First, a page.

I love this retelling of the story of the Odyssey from the viewpoint of this minor goddess who is confined to a tiny island for refusing to conform to the expectations of older gods and goddesses. This version upends tropes we are all familiar with and leaves us with a woman determined to live on her own terms even within confinement. Circe is neither loveable nor infallible but feels very real. Betrayed over and over again by those she loves, she never gives up.


The Good Girls Revolt by Lynn Povich
I wanted to be a researcher at a magazine about the same time as this nonfiction book is set. It tells the story of a group of women who refused to settle for the status quo and fought to change their industry in the face of daunting odds. Plucky girls with ambition can change the world if they work hard enough.


The Girl with the Dragon Tattoo by Stieg Larsson
The anti-hero for plucky girls everywhere. Despite the horrible circumstances of her upbringing, Lisbeth Salander works hard to define herself and her life. Heaven help anyone who stands in her way. She rights wrongs unhampered by any moral code but her own. I always want to be just a little bit like her.


The Color Purple by Alice Walker
This novel moves me deeply every time I read it. Celie’s indomitable spirit in the face of egregious mistreatment at the hands of Mr._______ astonishes me anew every time I pick up the book. Her ultimate willingness to live a life unbound by convention is eternally inspiring.


And to close out this wonderful list, we just had to include Terry’s debut novel, Darling Girl, released earlier this month from Green Place Books!  – Ed.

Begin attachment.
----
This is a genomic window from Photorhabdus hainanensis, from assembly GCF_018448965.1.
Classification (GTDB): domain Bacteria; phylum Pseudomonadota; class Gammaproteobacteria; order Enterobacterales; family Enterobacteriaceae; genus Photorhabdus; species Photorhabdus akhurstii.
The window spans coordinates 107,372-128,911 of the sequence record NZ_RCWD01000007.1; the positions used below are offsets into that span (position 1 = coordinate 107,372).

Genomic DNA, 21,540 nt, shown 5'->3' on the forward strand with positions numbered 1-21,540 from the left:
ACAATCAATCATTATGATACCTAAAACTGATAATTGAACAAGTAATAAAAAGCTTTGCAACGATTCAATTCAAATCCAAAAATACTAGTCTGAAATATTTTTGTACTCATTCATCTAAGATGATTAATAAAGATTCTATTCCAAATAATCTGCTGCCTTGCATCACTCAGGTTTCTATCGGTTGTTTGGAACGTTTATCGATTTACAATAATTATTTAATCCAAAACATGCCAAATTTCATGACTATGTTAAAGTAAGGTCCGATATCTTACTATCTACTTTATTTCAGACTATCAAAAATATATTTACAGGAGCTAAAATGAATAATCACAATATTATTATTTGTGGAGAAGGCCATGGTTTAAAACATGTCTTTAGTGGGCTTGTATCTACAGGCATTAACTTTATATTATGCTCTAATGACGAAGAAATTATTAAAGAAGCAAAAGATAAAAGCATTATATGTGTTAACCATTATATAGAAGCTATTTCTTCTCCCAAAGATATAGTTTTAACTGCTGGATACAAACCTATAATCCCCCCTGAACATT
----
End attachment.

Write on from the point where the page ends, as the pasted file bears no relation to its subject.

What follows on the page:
Darling Girl by Terry H. Watkins
DG is five the first time her mother goes away. She’ll go away again and again before DG finally understands why: mental illness and a manipulating husband. DG’s family aren’t like other families. Her father moves them constantly. Moving, along with the stigma of mental illness, isolates the family. In public, they seem the perfect American dream. In private they grow increasingly unstable. Darling Girl unfolds in a series of vignettes spanning ten years and four continents. Traveling through the 50s and 60s and from apartheid South Africa to the capitals of Europe, the family live like so many dancing bears in a traveling circus with her father as the ringmaster. DG’s story is both personal and universal. She’s on a journey from innocence to experience; to the realization that her mother’s illness isn’t the family’s only problem, it’s not even the main one.

A native of nowhere and a traveler everywhere, Terry H. Watkins has been on the road since the day she was born. She has visited all seven continents, and particularly enjoyed being shipwrecked in Antarctica. The notion of rootlessness permeates her life and writing. Terry came to writing as a teacher of middle-grade students. While demonstrating how to write a personal narrative, she found her own voice on the page. It wasn’t until she joined a writing workshop group that she began to think of herself as a writer. When not writing or traveling, Terry reads, knits, and putters in the garden. A survivor of a large family, she has a stepson, a daughter-in-law, and two grandsons, all of whom she adores. More from this author →